And now I’m kicking myself for adding new things on top of a non-working version of the game.  I still have all the sprites I drew, so that’s good.  But I basically had to take screen captures of all the events I had made this month, and now I’m rebuilding them one at a time.

One good thing, though: I figured out how to create an autosave feature that will preserve people’s save games, even if I release updated versions of Rebound.  So if I’m fixing bugs after the initial release, I can upload those changes without messing up people’s progress.

Hurray!

Posted: May 27th, 2013
Categories: Bloggin', Games
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album cover?

So I’ve been goofing around with Hexels. It’s a fun tool, and even if you have no idea what you’re doing (like me), you can come up with some lovely images in a short amount of time.

This might be a pipe dream at this point, but I’ve played around with the idea of releasing the music for Rebound as a paid download.

I sat down last night and worked on a rough sketch for a potential album cover. It’s kind of bare, but I think I like the overall design.

One more example of me doing things I’m not qualified to do.

I’m starting to think that audacity is the most valuable resource that a game developer can acquire. The personality trait, not the program. Although, Audacity is pretty helpful, too.

Posted: May 7th, 2013
Categories: Bloggin', Games, Music
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*tugs on shirt collar*

Sorry things have been so quiet around here this month. Here’s where we stand:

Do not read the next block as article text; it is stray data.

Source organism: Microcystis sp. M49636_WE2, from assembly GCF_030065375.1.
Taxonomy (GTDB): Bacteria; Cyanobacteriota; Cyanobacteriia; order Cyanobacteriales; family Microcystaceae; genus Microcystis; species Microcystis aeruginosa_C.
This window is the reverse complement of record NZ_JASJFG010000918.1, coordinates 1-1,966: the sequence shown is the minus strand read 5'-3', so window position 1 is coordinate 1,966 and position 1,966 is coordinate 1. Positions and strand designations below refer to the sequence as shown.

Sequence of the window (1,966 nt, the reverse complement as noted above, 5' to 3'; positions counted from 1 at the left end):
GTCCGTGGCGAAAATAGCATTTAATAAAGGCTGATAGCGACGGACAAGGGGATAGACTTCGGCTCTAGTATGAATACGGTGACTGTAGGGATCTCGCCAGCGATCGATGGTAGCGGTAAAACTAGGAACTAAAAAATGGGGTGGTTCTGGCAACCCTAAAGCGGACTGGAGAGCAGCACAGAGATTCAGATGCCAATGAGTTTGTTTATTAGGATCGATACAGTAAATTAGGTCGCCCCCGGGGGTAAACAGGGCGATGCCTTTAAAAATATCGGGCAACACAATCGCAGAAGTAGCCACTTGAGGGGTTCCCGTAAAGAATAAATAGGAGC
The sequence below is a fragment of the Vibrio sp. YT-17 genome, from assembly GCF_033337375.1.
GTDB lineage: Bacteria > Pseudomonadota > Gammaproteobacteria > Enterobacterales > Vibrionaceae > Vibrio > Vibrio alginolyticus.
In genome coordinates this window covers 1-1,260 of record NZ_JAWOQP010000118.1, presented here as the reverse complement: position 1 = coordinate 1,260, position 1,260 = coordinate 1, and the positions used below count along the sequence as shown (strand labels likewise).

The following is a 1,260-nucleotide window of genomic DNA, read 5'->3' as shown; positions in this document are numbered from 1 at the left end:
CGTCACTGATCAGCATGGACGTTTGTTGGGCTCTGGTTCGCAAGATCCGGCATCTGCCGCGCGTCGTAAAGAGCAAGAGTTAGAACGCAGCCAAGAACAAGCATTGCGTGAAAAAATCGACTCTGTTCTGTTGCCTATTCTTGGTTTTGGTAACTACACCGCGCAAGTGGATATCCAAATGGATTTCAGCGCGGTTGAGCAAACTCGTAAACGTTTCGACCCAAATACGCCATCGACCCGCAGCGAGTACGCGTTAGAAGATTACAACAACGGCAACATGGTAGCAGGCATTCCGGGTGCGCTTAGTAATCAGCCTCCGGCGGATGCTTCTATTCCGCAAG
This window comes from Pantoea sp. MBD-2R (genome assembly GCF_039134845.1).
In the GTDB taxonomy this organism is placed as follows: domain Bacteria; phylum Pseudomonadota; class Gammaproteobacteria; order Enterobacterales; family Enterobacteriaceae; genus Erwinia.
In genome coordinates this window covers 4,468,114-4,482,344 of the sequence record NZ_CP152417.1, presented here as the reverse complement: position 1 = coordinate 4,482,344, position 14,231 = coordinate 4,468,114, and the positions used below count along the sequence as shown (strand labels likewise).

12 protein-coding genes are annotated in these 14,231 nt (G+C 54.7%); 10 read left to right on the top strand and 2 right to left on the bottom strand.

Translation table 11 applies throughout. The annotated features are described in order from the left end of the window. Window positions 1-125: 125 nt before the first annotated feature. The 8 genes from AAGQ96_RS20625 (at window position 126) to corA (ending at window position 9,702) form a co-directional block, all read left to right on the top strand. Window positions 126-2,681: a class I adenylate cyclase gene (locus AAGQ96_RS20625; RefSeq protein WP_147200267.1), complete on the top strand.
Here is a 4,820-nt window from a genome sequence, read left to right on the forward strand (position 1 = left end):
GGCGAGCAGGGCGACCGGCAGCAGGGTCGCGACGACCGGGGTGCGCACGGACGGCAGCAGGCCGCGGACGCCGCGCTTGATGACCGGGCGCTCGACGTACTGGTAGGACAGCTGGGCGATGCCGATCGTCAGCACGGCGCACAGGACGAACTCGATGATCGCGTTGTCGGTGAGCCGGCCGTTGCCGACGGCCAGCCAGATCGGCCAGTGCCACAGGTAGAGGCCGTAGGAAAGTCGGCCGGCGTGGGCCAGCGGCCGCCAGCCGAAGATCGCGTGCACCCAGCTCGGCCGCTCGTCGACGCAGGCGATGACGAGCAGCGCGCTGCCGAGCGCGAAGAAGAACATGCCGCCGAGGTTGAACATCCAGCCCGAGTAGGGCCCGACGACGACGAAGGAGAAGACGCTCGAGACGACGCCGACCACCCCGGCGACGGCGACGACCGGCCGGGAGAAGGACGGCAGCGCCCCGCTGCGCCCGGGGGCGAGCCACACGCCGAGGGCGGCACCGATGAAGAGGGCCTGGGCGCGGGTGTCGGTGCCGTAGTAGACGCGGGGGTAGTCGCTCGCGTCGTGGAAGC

I’m almost done with making new things. The Thermosphere is nearly complete. This is a good thing. However! This also means that there won’t be much to show you, in the way of screen captures, that you haven’t already seen. However, however! I still have a lot of work to do in making the game not crappy (which is the opposite of playable).

So we have this dilemma where I’m going to be tweaking things for a few months, and there will be nothing new to look at.

And that’s one of my favorite parts about following devlogs: looking at neat stuff.

I will struggle to find a solution!

I really like Arvi Teikari’s updates for Environmental Station Alpha. He uses .gifs of gameplay, so you can see the game in action without having to load a video. I’m not sure how realistic that would be with Construct 2. ESA is also much prettier than Rebound. But movement is maybe the most important aspect of this game I’ve been working on. So maybe we can freshen things up with little tidbits of gameplay.

Heck! Who knows. What I’m saying is, if you’re one of the [less than several] people following this game, I’ll try not to leave you hanging.

Posted: April 20th, 2013
Categories: Bloggin', Games
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worker bee, worker bee